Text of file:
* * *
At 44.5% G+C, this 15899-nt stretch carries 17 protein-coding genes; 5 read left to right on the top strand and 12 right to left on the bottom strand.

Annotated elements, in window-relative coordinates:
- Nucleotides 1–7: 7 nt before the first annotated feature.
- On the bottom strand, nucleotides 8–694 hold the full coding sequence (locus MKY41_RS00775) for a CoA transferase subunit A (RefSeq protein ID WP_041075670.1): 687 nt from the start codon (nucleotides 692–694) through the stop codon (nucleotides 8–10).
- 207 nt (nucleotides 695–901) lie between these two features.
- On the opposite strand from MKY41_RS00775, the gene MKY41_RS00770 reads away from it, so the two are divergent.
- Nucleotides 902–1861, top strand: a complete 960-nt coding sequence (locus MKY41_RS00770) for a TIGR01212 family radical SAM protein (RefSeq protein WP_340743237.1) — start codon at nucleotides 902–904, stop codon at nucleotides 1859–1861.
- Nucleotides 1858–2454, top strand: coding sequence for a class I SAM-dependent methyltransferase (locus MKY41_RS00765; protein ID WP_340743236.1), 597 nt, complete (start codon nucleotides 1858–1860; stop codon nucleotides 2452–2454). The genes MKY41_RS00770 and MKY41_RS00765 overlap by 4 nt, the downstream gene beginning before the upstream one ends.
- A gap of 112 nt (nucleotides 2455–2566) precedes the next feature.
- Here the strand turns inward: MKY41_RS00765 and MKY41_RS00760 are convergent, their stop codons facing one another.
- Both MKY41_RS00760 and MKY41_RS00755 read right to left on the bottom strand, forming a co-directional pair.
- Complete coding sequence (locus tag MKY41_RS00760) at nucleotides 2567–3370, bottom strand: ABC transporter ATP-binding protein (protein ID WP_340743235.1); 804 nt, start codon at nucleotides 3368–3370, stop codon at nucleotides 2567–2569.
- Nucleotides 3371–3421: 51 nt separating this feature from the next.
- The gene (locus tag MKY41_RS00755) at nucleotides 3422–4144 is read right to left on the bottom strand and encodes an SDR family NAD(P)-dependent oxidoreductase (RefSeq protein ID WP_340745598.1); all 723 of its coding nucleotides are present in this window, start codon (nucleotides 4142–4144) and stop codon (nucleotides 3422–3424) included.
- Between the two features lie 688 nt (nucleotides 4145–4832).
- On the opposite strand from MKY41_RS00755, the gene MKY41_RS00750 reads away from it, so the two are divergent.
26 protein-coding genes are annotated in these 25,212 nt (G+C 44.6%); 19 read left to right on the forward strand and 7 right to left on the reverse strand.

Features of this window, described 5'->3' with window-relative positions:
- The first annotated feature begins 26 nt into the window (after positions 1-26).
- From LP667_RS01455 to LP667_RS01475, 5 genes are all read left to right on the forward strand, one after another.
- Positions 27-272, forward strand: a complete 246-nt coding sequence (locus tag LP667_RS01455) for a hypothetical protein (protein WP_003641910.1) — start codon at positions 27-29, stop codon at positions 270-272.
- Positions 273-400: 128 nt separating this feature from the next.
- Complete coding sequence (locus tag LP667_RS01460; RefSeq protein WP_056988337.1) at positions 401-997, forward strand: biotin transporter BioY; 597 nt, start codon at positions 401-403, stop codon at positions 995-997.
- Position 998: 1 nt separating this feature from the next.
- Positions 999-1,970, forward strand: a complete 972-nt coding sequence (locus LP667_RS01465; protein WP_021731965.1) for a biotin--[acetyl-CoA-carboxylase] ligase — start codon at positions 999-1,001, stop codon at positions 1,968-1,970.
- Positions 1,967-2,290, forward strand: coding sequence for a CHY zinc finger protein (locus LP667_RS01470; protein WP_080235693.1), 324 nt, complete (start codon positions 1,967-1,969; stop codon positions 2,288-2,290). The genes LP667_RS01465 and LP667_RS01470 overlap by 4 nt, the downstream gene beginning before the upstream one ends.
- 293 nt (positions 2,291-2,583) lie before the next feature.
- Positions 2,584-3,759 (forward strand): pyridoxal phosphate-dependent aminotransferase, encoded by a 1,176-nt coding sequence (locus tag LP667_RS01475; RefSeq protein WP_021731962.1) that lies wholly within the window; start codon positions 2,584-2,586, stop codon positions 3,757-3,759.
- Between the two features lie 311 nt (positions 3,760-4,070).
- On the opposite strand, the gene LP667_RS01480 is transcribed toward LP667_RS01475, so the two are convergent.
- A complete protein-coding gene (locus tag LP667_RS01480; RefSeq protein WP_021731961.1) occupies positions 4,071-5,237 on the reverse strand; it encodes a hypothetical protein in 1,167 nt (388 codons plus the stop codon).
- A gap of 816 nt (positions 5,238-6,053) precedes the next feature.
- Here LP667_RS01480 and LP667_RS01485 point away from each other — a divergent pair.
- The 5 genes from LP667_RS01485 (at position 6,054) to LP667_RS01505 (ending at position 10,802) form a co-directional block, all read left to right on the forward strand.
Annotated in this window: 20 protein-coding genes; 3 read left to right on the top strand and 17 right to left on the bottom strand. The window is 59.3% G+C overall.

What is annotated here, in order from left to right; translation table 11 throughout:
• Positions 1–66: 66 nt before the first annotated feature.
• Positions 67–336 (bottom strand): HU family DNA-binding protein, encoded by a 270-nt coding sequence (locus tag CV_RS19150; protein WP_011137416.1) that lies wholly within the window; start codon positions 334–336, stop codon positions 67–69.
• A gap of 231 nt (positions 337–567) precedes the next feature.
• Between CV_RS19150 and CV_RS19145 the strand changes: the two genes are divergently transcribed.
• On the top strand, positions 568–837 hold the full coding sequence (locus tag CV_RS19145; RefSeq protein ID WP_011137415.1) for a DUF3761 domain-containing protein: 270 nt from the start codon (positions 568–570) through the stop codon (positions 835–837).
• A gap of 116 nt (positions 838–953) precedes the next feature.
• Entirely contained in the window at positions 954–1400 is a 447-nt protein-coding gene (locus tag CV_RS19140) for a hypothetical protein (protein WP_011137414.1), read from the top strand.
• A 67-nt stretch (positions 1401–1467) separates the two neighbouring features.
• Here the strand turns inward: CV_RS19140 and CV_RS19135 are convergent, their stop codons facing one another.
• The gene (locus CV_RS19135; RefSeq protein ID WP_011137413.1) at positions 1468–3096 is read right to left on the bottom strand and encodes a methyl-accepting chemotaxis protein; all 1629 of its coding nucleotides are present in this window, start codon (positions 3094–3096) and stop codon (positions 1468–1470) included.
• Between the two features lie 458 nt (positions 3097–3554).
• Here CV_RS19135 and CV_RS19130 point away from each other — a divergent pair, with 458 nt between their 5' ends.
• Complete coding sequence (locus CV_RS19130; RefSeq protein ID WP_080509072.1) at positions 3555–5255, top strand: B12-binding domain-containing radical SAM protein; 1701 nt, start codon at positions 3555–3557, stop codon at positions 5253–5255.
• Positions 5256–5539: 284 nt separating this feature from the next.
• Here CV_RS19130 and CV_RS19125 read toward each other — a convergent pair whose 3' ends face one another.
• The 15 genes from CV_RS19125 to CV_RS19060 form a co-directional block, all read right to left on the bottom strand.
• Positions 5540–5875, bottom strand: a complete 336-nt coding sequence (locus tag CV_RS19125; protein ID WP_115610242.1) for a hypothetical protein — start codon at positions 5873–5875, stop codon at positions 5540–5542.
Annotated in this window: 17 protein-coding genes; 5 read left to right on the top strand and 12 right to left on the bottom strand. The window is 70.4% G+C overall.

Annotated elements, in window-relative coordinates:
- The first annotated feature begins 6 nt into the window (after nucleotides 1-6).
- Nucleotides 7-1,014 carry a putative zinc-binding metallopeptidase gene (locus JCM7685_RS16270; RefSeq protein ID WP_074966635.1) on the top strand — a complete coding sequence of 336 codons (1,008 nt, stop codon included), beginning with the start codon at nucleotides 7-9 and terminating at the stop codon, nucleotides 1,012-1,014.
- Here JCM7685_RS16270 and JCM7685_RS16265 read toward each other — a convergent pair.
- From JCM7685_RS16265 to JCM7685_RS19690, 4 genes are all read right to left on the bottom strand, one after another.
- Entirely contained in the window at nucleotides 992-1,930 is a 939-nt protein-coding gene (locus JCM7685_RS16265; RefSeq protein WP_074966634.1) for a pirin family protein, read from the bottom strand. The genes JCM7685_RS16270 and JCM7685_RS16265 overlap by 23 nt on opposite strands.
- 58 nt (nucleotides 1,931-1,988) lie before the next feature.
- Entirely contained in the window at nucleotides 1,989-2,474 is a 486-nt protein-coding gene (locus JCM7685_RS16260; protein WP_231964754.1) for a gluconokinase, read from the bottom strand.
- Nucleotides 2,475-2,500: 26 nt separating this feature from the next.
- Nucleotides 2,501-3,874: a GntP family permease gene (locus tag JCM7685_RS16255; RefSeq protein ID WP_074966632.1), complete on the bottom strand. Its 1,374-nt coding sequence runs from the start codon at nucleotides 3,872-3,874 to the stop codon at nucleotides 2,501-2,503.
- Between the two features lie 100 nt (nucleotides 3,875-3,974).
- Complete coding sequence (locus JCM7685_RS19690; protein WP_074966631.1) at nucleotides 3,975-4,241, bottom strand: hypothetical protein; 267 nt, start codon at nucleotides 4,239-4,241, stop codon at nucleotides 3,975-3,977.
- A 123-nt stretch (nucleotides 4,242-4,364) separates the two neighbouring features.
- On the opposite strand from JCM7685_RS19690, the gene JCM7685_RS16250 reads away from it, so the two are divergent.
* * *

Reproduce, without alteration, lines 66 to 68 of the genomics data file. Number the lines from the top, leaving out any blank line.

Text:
- Complete coding sequence (locus JCM7685_RS19690; protein WP_074966631.1) at nucleotides 3,975-4,241, bottom strand: hypothetical protein; 267 nt, start codon at nucleotides 4,239-4,241, stop codon at nucleotides 3,975-3,977.
- A 123-nt stretch (nucleotides 4,242-4,364) separates the two neighbouring features.
- On the opposite strand from JCM7685_RS19690, the gene JCM7685_RS16250 reads away from it, so the two are divergent.